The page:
Carbon capture and sequestration: integrating technology, monitoring and regulation

Carbon capture and sequestration: integrating technology, monitoring and regulation  

Elizabeth Wilson and David Gerard (eds) 

Oxford, UK:Blackwell Publishing | 2007 | 296pp | ?99.50 (HB) | ISBN 9780813802077 

Reviewed by Stuart Haszeldine

Carbon capture and storage (CCS), known as carbon sequestration in North America, enables capture of CO2 from large point sources (electricity plants, cement or chemical works), pipeline transportation, and deep geological injection. CCS helps industrialised civilizations to minimise environmental damage from fossil fuel emissions. 

This book addresses all of the current obstacles. It is one of only a handful of texts to cover the CCS range of activity - companions include the IPCC (2005) and Shackley and Gough (2006). The strengths of the present volume are its US focus, its expertise in regulation, and its cradle-to-grave approach. The editors are well-qualified, having established cross-discipline approaches to governance issues in other environmental technologies. The 11 chapters, from hand-picked authors, provide an authoritative snapshot along the CCS technology chain from capture technologies, through storage siting and risk, to US property interests and regulation, and US public perception. As a rapid reference for distillation of the abundant published and grey literature, this is first class. Some 60 per cent of the book has worldwide generic relevance on capture and storage and is well illustrated; the second 40 per cent focuses on technology and policy, is more discursive, and is focused on the US experience. Because Australia, the UK, and Norway appear to be leading the CCS demonstration race at present I feel that those nations could have merited more attention. Nevertheless, there are many commonalities which make international cross-comparisons instructive.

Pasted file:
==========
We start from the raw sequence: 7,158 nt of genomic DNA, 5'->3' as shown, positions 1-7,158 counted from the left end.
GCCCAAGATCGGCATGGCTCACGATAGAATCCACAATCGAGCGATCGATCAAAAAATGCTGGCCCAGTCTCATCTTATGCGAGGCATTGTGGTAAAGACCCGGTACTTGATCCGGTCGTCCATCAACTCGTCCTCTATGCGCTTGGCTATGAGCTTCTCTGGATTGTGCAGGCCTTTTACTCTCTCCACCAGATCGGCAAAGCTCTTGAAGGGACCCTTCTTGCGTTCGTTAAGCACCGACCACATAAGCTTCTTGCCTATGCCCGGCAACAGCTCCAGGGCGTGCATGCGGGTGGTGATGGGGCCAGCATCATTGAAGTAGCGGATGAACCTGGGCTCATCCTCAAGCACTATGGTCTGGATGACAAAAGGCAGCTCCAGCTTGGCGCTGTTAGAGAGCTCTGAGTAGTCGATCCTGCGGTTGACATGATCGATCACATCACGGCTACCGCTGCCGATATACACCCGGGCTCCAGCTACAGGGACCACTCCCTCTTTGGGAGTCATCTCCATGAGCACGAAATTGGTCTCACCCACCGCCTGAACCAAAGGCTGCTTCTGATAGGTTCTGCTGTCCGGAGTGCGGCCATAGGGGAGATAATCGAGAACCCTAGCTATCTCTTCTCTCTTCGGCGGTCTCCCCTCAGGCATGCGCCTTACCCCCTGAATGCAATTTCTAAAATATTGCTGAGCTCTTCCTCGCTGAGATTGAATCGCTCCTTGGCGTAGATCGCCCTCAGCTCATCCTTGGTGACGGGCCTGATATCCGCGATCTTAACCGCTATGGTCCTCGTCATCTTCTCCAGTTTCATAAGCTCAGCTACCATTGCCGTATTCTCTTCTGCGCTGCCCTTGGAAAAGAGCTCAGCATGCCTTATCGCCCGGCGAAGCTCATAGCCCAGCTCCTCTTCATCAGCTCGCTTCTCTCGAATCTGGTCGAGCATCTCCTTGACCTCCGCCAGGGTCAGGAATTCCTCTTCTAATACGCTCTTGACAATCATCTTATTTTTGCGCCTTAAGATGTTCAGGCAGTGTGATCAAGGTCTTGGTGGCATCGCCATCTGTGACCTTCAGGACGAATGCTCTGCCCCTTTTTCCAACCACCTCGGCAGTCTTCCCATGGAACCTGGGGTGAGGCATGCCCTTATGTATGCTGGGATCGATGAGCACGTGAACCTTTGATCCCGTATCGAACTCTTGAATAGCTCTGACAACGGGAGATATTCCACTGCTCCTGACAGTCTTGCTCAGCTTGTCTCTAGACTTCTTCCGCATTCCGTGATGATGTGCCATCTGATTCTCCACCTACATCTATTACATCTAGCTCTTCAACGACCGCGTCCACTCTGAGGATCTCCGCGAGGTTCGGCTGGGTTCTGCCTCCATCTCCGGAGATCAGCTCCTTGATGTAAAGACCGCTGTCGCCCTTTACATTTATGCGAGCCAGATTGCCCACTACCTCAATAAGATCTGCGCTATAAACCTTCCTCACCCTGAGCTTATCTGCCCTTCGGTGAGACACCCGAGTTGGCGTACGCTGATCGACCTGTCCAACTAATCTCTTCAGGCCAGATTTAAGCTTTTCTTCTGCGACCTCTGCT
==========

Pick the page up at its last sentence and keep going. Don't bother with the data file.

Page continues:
Readership will include carbon managers and emissions traders, CCS practitioners, climate change researchers and students, and regulators of sustainable energies. CCS has the potential to be a new, and truly global, business. It is the interactions of new technologies with regulation and perception, as described in this readable book, which will determine if CCS realises its potential as part of a low carbon future world.